The Saudi Arabian Oil Co. is in emergency talks with equipment makers and service providers, offering to pay premium rates for parts and repair work as it attempts a speedy recovery from missile attacks on its largest oil-processing facilities, Saudi officials and oil contractors said.
It may take many months—rather than the maximum 10 weeks company executives have promised—to restore operations to full working order, they said.
Following a devastating attack on its largest oil-processing facility more than a week ago, the company also known as Aramco is asking contractors to name their price for patch-ups and restorations. In recent days, company executives have bombarded contractors, including Baker Hughes, with phone calls, faxes and emails seeking emergency assistance, according to Saudi officials and oil-services suppliers in the kingdom.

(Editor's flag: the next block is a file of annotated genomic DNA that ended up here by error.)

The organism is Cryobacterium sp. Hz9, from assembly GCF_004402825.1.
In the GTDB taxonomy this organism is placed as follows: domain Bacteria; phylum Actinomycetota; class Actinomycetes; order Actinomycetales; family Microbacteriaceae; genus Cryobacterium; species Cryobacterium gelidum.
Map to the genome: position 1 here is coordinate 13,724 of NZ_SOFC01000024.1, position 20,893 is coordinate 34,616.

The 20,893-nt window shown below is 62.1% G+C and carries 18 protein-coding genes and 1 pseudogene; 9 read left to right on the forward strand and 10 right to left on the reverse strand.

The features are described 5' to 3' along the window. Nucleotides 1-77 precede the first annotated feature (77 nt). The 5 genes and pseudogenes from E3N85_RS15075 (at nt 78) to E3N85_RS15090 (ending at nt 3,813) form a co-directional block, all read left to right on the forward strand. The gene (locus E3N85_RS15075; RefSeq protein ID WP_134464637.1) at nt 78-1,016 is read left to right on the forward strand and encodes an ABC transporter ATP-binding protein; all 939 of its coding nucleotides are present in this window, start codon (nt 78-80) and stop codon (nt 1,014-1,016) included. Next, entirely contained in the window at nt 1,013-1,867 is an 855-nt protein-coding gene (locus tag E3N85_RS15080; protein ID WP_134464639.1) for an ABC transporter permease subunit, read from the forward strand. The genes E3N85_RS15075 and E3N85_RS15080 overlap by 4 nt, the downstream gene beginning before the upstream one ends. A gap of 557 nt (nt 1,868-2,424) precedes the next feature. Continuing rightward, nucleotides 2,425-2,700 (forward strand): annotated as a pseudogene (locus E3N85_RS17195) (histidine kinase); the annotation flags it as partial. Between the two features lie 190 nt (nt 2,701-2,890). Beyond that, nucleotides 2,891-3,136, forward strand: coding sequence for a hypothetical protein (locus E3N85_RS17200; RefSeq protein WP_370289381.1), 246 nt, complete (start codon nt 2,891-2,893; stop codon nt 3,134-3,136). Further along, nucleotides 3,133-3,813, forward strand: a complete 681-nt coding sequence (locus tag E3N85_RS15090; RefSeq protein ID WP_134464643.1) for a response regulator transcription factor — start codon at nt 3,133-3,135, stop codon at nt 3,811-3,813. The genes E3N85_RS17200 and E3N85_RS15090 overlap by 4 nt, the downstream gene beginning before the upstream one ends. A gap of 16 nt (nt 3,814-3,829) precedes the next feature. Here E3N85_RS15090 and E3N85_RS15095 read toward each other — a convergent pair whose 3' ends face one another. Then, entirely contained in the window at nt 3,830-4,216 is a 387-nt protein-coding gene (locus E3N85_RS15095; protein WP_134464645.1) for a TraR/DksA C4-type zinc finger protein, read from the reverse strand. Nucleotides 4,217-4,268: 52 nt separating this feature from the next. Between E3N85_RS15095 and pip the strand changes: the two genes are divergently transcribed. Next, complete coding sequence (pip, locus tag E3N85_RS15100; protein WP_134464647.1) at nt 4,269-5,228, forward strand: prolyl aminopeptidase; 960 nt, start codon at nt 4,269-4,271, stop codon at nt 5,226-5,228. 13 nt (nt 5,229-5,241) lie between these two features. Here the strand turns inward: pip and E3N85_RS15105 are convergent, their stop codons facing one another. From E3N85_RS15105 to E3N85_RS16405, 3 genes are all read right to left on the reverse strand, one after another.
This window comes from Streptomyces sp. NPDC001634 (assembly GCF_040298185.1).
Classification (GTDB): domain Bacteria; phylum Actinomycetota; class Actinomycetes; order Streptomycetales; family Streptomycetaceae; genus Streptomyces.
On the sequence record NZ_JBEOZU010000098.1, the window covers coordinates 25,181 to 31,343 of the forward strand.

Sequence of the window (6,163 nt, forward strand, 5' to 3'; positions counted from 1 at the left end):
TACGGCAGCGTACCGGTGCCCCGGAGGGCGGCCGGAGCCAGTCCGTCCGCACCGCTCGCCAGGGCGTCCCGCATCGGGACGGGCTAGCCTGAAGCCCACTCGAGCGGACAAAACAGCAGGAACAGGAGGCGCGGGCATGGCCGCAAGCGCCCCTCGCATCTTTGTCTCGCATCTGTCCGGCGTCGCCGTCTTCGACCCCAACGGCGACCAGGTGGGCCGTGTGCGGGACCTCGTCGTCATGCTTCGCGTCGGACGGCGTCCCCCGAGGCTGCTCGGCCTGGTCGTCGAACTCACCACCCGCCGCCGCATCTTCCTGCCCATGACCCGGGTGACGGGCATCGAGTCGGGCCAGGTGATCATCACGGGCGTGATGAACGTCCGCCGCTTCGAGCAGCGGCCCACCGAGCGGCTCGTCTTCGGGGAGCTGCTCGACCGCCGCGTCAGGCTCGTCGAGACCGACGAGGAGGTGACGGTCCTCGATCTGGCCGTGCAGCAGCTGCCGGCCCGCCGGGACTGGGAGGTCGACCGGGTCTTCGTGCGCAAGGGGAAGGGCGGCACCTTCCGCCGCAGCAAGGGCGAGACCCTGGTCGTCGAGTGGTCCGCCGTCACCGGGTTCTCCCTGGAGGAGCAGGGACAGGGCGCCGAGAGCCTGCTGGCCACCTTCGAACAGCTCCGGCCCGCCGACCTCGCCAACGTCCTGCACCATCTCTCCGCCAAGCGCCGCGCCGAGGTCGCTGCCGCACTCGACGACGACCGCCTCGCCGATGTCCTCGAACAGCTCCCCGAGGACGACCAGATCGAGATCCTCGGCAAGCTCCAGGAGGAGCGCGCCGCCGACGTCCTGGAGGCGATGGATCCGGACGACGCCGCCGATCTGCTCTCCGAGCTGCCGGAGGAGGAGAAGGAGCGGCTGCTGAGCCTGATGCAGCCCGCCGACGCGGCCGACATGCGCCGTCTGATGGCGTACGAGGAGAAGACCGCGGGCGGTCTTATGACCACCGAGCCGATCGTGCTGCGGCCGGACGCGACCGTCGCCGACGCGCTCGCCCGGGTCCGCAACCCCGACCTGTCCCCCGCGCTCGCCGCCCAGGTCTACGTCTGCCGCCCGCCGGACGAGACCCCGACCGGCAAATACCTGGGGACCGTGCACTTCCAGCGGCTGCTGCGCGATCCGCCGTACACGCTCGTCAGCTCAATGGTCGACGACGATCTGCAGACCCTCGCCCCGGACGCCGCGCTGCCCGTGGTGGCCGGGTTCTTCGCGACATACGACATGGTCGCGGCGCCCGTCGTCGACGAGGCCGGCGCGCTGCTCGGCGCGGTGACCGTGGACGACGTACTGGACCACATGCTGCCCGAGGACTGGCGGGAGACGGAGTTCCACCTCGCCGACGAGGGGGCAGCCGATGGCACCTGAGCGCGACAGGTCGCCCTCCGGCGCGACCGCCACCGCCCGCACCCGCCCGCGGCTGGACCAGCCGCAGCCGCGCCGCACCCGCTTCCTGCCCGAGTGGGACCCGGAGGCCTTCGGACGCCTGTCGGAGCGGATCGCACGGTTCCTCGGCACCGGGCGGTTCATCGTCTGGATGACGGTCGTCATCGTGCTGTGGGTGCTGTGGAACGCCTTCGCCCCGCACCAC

One Saudi official said costs could run in the hundreds of millions of dollars.
Saudi Arabia and the world’s most profitable company are struggling to recover from the attacks, which came within weeks of the Saudi government reviving plans for its on-again, off-again initial public offering of Aramco shares. Now, the IPO, the company’s financial health and the country’s economy may be in danger, say Saudi officials and advisers.
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